Lawmakers’ last-minute attempt at legislating a delay in future Gwinnett MARTA votes died on Tuesday, the final day of the legislative session.
But those behind the controversial push hope county officials “got the message” nonetheless.
Last week, Gwinnett’s Republican state representatives — who for the first time in many years represent a minority on the county’s legislative delegation — added an amendment to Senate Bill 200 that would have stopped the county from calling a MARTA-related referendum until at least 2026. Led by state Reps. Chuck Efstration and Brett Harrell, the GOP lawmakers argued that such a “cooling off period” would make sure the voices of Gwinnett voters, who rejected MARTA during a March 19 special election, would be respected.
The maneuver was largely a reaction to Commission Chairman Charlotte Nash’s post-referendum vows to call another vote in the near future, perhaps as early as 2020.
The amendment to SB200, which was stripped by the House Rules committee around lunchtime Tuesday, would not have prevented a transit referendum altogether. But by banning one involving MARTA, it would also have tied Gwinnett’s hands by effectively removing heavy rail from the county’s repertoire in any vote held prior to 2026.
When the amendment was filed Friday, Nash, a Republican, said she would prefer to have as many options as possible. Democrats and other advocates also called foul, calling it an infringement upon local control and refuting suggestions that the results of the special election— for which 17 percent of registered voters turned out — represented a true mandate.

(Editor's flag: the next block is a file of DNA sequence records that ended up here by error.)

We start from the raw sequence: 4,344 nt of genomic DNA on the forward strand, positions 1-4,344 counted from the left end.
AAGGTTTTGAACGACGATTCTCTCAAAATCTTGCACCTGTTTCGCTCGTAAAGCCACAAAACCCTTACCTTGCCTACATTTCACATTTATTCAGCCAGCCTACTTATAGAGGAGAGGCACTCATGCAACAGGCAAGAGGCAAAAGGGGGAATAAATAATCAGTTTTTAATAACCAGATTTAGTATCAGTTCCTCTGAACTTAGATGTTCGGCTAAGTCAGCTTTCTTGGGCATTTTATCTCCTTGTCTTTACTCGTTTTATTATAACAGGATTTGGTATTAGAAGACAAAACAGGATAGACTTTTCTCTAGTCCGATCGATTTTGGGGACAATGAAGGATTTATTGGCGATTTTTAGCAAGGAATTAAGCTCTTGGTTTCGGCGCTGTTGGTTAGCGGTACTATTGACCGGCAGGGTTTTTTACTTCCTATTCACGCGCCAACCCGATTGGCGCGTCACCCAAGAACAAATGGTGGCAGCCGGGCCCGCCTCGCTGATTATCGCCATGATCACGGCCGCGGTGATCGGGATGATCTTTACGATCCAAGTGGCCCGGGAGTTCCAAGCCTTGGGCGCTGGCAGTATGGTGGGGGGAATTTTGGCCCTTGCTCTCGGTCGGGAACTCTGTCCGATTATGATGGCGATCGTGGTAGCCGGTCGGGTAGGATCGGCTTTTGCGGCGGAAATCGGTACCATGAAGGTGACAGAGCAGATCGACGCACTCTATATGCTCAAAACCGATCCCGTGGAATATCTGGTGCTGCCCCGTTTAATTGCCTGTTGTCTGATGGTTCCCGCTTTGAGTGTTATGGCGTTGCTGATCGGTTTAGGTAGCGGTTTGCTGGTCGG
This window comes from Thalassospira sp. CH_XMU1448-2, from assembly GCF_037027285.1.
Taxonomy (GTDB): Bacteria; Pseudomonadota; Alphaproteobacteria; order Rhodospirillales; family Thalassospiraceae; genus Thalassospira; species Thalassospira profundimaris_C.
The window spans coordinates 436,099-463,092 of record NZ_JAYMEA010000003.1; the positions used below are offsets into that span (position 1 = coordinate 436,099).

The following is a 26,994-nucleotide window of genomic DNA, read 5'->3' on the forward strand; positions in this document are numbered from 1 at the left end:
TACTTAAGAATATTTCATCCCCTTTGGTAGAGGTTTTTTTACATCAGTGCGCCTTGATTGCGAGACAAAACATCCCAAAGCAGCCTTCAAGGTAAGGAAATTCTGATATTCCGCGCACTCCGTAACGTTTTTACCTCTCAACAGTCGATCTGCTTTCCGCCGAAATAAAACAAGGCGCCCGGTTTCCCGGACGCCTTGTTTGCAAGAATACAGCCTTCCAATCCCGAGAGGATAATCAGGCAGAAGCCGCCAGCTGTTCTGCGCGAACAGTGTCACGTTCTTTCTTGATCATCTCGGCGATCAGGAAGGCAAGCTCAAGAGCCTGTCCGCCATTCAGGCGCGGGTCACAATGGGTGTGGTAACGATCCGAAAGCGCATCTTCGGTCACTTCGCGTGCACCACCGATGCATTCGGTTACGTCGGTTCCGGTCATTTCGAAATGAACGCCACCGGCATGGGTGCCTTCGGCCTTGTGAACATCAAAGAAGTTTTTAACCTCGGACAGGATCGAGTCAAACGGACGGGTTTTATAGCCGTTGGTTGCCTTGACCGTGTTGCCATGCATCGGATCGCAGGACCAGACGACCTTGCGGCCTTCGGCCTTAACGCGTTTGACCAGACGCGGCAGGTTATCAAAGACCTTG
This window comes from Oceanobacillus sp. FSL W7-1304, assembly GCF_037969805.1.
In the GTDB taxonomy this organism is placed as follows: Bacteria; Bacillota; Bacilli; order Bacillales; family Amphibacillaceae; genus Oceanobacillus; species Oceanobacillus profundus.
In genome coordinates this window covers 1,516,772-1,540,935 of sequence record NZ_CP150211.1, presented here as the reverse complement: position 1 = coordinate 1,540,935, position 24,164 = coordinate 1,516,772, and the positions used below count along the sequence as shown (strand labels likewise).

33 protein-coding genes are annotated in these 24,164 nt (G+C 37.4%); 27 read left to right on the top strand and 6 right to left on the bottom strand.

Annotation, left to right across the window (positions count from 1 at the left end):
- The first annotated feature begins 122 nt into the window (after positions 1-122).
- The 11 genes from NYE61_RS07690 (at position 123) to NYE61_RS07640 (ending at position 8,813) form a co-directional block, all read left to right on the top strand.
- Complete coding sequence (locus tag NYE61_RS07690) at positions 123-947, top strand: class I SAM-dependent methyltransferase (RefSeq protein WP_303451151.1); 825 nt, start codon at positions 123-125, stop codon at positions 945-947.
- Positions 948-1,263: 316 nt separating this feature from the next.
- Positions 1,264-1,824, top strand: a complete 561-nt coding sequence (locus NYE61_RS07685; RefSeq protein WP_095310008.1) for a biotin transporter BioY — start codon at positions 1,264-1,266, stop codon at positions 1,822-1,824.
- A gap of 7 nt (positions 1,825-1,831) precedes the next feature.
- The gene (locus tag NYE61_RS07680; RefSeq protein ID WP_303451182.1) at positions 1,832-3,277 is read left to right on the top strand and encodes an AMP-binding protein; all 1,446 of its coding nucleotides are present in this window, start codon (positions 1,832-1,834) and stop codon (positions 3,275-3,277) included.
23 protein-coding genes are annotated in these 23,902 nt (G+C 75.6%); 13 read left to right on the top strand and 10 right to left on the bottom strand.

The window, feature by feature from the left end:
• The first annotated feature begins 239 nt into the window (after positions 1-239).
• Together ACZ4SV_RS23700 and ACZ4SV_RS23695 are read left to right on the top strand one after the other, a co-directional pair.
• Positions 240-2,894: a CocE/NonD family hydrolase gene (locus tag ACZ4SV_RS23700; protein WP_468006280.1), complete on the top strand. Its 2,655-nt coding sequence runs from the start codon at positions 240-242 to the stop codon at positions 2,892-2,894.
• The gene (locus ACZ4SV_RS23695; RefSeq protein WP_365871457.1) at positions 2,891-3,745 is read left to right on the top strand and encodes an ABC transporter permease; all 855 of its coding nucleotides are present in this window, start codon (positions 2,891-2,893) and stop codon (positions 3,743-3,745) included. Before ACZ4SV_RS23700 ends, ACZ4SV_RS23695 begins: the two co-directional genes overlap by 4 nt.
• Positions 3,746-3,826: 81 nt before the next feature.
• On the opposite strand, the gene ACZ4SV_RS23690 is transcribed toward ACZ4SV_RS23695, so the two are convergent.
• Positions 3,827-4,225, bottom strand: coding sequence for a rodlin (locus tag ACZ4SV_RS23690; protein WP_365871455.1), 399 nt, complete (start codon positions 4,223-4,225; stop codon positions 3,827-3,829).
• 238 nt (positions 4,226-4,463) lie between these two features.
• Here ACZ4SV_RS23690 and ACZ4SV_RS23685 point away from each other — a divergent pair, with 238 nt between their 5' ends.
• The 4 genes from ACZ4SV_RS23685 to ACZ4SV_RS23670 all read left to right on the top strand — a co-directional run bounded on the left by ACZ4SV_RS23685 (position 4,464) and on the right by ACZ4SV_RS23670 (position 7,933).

The controversial rider did not resurface after its initial removal from SB200.
Gwinnett Commissioner Ben Ku, a Democrat, said he was pleased that “the system worked.”
“The referendum delay amendment was unnecessary and could potentially cripple progress and economic development in Gwinnett,” Ku said.
State Rep. Dewey McClain, D-Lawrenceville, called the proposal’s ultimate failure a “real win for the citizens of Gwinnett.”
But Harrell, the Republican representative from Snellville, said he hoped that the county commission still “got the message to respect the will of the voters.”
Whether or not the posturing will convince Nash and the current commission to avoid MARTA in future transit plans is yet to be seen. But the involvement of the agency — and the heavy rail line it would’ve run into the Norcross area — were by far the most contentious aspects of last month’s referendum.
Nash has said nothing will be off the table as the commission regroups and plots its next transit-related steps.
And all bets may be off after 2020, regardless.
The county commission gained two Democrats in last November’s election and the remaining three seats — including Nash’s — will be up for reelection next year. There’s a good chance Democrats pick up at least one of them, giving them a majority on the five-member commission.
“We are pleased to have as many options as possible available as the Board considers how to move forward with transit,” Nash said Wednesday. “As indicated by comments from commissioners at our planning session last week, the Board sees this as a critical decision to focus on in the coming months.”
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